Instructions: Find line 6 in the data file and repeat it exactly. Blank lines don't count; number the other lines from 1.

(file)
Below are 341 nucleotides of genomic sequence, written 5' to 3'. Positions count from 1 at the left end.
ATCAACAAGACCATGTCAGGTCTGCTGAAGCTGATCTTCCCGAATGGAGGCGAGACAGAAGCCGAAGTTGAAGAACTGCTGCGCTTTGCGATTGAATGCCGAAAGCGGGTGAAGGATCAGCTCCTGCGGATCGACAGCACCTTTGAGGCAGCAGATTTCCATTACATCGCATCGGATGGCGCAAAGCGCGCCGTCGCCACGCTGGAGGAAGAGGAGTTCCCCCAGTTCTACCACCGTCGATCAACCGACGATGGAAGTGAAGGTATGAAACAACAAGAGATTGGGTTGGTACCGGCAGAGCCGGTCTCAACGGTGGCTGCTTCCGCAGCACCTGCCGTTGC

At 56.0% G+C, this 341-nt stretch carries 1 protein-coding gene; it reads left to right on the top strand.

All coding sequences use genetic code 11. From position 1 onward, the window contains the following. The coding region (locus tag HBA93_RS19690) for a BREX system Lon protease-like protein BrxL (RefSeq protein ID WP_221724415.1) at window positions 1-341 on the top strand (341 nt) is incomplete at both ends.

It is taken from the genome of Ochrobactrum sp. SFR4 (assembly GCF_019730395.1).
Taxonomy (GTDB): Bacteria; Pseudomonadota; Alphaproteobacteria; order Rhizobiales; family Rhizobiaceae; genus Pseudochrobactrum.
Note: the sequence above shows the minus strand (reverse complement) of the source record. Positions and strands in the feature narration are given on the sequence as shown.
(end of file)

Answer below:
Taxonomy (GTDB): Bacteria; Pseudomonadota; Alphaproteobacteria; order Rhizobiales; family Rhizobiaceae; genus Pseudochrobactrum.